It hadn't been more than 5 minutes before the guilt began to weigh on me. My grandma gave me a hug and said goodbye, but my embrace was cold. I was no longer her loving grandchild, I was now the thief that stole one of her valuable possessions. The pink care bear seemed to burn like a tell-tale heart in my pocket. And during the hug, which seemed to last for decades, I was absolutely sure that I would be caught. It had all gone too perfectly, and the trinket felt flaming-hot against my leg. Surely she could feel it too?
My grandma let go and shared a few final words with my mom, and an even worse feeling overcame me. As she buttoned up my coat and walked us to the car I suddenly became sure that, instead, I would actually never be caught. I knew, as plain as I knew my name, that I would get away with it completely. And as the burning of the bear turned white hot on my thigh, I broke down on the sidewalk, falling to my knees.
"I AM SO SORRY! I AM SO SORRY FOR WHAT I DID TO YOU!" I screamed, with tears streaming down my face. "I BETRAYED YOU. PLEASE FORGIVE ME. PLEASE, PLEASE FORGIVE ME." My family stared in horror as my mom came face-to-face with me.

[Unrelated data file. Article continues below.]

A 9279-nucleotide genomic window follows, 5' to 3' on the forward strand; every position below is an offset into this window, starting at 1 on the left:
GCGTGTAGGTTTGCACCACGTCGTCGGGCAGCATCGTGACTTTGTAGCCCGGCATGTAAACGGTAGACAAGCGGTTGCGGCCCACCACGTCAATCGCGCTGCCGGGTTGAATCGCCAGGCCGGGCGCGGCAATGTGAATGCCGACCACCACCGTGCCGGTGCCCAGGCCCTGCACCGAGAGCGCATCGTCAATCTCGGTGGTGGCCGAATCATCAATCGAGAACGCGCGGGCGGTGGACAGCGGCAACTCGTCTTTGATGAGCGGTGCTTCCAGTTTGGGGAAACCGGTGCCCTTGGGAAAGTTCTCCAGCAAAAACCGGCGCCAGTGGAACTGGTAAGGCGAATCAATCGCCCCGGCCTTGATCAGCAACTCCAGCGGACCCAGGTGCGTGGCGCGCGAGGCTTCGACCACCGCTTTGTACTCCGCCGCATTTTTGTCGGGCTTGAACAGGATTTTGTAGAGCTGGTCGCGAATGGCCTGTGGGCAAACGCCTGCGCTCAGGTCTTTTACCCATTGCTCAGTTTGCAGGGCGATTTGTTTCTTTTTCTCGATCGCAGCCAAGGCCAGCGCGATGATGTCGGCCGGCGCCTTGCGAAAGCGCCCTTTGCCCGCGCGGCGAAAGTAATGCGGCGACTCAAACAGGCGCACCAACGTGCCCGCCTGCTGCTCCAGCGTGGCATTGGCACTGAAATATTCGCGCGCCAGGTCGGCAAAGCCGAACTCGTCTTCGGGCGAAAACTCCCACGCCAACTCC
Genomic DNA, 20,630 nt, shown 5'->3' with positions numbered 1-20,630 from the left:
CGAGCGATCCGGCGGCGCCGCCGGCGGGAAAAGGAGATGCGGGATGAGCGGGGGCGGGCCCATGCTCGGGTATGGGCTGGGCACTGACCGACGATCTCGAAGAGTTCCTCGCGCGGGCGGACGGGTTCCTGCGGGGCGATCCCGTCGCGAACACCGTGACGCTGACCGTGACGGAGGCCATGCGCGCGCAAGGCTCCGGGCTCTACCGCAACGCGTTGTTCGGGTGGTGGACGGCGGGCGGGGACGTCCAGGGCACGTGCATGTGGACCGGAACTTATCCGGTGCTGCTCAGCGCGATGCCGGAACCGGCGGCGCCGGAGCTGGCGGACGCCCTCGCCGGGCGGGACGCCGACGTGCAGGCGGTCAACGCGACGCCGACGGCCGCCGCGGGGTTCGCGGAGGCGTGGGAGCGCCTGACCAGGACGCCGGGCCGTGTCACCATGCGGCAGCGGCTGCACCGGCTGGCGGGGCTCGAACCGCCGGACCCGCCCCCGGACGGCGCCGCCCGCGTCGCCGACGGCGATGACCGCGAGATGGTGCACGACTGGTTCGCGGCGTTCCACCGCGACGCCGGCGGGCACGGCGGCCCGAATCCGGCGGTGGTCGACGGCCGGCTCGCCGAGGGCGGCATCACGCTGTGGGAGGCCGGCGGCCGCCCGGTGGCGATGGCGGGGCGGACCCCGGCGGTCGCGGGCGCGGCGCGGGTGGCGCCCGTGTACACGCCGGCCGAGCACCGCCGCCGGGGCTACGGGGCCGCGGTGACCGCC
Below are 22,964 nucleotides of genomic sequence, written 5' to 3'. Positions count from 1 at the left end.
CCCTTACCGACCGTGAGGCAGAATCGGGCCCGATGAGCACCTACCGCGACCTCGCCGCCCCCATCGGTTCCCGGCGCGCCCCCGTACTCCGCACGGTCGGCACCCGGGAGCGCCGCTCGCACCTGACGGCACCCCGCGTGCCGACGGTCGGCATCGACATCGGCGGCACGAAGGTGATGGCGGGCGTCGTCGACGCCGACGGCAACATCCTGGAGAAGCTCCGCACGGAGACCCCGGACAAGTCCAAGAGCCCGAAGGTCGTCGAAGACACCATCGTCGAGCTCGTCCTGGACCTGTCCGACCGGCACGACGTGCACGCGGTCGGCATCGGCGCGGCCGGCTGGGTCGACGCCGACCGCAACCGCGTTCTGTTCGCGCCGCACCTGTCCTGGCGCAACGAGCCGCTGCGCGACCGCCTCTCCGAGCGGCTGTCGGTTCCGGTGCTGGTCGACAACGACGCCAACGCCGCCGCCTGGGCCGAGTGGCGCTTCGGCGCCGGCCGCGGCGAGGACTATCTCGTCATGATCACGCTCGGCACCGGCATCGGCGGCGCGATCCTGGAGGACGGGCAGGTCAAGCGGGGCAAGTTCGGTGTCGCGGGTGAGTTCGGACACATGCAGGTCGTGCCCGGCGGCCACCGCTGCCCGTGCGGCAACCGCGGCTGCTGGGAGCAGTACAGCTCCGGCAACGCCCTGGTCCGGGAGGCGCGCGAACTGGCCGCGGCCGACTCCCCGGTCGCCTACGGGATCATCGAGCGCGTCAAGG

"What did you do?" She asked. I sobbed, unable to form the words beneath the weight of my emotional pain. "Ryan, what did you do?" I took a deep breath and slowed my choppy breaths, trying to gain enough composure to confess my crime.
"I-... I stole from grandma," the words felt like swords through my throat. And when my mom demanded that I hand over what I stole, I reached into my pocket and produced the small, pink bear. My mom and grandma shared a look before breaking out into laughter. I felt a pang of annoyance. Why were they laughing? What was so funny about my descent into what would surely lead to a life of crime? But the more they laughed, the better I felt. And soon I was laughing as well, though I didn't understand why.
My grandma offered to let me keep it, but that broke my laughter and I uttered a stern, "NO." I had experienced the evil sway of this bear for too long now. I'd spent almost an entire 15 minutes under its sickening hypnosis, and I knew that there was only one way to break free. I ran back into the house, down the stairs, and back to the storage room. I put the bear down, and gave it one final look before closing the closet door. And just like that, a wave of relief washed over me. It's worth noting that, although this was the first time I found myself insatiably attracted to a top bear, it certainly would not be the last. But my life of crime had ended there, and I finally knew peace once more.
Ryan C. Robert is the writer of multiple comedy blogs, most of which are satirical and self-deprecating. He writes about his life in his personal essay series "Before Color," parodies cooking blogs in "Trish's Dishes" and posts writing prompts every single day.